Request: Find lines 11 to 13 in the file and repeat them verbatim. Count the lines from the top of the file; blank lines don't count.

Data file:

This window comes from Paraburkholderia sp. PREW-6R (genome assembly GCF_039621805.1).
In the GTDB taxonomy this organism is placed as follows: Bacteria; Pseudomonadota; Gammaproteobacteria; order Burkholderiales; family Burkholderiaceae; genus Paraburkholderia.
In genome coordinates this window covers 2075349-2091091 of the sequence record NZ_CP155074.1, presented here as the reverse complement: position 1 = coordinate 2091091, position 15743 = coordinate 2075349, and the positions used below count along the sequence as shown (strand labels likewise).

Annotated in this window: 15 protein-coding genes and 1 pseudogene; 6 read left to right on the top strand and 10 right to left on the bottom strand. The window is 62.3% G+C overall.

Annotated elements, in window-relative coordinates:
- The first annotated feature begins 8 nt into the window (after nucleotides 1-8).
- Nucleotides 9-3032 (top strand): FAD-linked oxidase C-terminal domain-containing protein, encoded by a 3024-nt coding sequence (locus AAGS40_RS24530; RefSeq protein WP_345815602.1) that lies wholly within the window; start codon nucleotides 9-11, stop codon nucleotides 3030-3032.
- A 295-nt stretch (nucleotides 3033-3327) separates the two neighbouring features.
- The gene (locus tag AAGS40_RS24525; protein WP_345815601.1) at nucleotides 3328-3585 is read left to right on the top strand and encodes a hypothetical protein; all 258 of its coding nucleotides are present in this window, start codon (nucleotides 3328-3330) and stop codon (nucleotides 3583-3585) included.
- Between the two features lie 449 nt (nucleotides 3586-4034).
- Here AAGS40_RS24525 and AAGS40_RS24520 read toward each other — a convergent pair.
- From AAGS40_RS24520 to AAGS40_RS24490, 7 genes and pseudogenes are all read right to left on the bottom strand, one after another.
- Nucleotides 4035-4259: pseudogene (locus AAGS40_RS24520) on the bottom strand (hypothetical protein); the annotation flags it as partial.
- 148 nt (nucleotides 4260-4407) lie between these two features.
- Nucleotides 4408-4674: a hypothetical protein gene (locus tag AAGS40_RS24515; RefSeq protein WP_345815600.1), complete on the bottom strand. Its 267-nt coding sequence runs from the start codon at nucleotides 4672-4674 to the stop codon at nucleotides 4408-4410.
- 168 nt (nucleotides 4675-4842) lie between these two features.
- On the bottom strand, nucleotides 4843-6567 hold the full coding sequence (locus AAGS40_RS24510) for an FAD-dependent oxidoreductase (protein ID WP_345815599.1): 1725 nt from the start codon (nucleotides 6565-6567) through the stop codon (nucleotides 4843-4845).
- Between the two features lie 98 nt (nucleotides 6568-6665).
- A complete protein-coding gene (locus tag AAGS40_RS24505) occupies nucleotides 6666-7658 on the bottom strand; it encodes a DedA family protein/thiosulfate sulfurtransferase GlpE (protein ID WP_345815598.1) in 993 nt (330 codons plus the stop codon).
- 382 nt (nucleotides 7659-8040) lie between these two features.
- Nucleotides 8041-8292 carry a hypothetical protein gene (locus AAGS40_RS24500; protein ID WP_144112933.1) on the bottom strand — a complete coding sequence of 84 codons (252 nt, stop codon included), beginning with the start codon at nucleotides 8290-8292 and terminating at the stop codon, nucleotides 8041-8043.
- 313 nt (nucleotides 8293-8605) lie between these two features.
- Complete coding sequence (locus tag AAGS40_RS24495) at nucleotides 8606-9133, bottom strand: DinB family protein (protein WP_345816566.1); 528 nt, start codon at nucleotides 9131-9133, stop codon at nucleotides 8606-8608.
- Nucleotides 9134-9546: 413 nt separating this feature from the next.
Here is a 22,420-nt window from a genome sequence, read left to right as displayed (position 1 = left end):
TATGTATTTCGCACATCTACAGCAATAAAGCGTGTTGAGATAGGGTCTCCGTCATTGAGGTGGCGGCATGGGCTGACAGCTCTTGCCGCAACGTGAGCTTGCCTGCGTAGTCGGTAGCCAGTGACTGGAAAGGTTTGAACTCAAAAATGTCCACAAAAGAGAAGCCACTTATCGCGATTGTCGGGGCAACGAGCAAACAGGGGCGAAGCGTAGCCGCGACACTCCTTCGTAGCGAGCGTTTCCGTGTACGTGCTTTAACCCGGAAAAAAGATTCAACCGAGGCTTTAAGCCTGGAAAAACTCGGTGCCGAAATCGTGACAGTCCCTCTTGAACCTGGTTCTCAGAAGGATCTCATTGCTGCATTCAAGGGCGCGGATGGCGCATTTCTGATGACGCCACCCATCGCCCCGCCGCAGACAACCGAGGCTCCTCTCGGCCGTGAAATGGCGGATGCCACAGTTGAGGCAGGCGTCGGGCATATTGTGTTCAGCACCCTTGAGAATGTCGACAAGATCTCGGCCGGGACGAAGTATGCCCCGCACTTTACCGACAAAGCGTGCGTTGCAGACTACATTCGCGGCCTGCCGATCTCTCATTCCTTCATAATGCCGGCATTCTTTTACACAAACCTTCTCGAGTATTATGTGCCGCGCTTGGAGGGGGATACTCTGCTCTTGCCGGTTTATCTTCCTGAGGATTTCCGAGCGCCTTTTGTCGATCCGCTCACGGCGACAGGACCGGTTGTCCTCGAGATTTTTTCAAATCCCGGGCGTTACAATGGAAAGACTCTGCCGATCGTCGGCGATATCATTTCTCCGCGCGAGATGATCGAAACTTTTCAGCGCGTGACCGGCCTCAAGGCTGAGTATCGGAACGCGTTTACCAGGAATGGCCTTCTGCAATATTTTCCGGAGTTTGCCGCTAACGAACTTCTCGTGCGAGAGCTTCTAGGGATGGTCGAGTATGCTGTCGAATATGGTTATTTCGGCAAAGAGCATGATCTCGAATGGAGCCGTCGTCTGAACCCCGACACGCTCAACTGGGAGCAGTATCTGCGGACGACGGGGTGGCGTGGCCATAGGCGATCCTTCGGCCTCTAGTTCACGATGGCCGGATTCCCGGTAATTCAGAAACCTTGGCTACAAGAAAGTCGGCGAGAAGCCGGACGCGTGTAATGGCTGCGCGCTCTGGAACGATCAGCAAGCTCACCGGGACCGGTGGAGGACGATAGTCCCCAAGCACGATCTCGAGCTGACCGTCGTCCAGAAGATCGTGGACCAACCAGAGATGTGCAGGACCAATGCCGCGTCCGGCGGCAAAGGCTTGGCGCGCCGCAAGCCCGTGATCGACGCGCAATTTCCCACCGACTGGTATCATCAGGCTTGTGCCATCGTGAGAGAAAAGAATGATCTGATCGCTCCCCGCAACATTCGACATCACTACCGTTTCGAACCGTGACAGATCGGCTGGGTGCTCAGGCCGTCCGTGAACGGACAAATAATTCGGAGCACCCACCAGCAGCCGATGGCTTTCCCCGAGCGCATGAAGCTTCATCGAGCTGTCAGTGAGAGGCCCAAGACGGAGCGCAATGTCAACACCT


- Here AAGS40_RS24525 and AAGS40_RS24520 read toward each other — a convergent pair.
- From AAGS40_RS24520 to AAGS40_RS24490, 7 genes and pseudogenes are all read right to left on the bottom strand, one after another.
- Nucleotides 4035-4259: pseudogene (locus AAGS40_RS24520) on the bottom strand (hypothetical protein); the annotation flags it as partial.